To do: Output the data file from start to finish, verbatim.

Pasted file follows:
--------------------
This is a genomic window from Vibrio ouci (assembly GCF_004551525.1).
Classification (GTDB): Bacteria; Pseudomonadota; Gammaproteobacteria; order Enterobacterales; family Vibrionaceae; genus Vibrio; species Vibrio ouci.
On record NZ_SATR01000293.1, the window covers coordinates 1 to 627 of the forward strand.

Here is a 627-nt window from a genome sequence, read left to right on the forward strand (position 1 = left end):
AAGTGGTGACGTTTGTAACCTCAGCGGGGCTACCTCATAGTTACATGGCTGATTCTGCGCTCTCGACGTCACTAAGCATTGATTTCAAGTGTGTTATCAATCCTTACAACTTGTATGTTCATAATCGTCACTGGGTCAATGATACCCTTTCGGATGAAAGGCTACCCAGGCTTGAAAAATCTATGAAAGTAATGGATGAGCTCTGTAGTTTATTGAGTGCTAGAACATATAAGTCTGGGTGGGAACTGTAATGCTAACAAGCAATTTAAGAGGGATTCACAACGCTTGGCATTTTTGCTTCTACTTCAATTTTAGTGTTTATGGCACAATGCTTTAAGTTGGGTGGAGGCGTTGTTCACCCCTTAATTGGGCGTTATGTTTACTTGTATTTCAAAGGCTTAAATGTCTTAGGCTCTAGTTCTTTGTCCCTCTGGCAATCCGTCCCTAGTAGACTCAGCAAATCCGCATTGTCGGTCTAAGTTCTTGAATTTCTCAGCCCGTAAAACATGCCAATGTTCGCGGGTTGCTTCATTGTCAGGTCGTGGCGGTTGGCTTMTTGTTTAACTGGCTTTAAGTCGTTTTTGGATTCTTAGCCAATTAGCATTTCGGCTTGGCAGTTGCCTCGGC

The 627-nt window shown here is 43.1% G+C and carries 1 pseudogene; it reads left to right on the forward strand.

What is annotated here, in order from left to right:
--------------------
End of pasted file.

This is a genomic window from Vibrio ouci (assembly GCF_004551525.1).
Classification (GTDB): Bacteria; Pseudomonadota; Gammaproteobacteria; order Enterobacterales; family Vibrionaceae; genus Vibrio; species Vibrio ouci.
On record NZ_SATR01000293.1, the window covers coordinates 1 to 627 of the forward strand.

Here is a 627-nt window from a genome sequence, read left to right on the forward strand (position 1 = left end):
AAGTGGTGACGTTTGTAACCTCAGCGGGGCTACCTCATAGTTACATGGCTGATTCTGCGCTCTCGACGTCACTAAGCATTGATTTCAAGTGTGTTATCAATCCTTACAACTTGTATGTTCATAATCGTCACTGGGTCAATGATACCCTTTCGGATGAAAGGCTACCCAGGCTTGAAAAATCTATGAAAGTAATGGATGAGCTCTGTAGTTTATTGAGTGCTAGAACATATAAGTCTGGGTGGGAACTGTAATGCTAACAAGCAATTTAAGAGGGATTCACAACGCTTGGCATTTTTGCTTCTACTTCAATTTTAGTGTTTATGGCACAATGCTTTAAGTTGGGTGGAGGCGTTGTTCACCCCTTAATTGGGCGTTATGTTTACTTGTATTTCAAAGGCTTAAATGTCTTAGGCTCTAGTTCTTTGTCCCTCTGGCAATCCGTCCCTAGTAGACTCAGCAAATCCGCATTGTCGGTCTAAGTTCTTGAATTTCTCAGCCCGTAAAACATGCCAATGTTCGCGGGTTGCTTCATTGTCAGGTCGTGGCGGTTGGCTTMTTGTTTAACTGGCTTTAAGTCGTTTTTGGATTCTTAGCCAATTAGCATTTCGGCTTGGCAGTTGCCTCGGC

The 627-nt window shown here is 43.1% G+C and carries 1 pseudogene; it reads left to right on the forward strand.

What is annotated here, in order from left to right: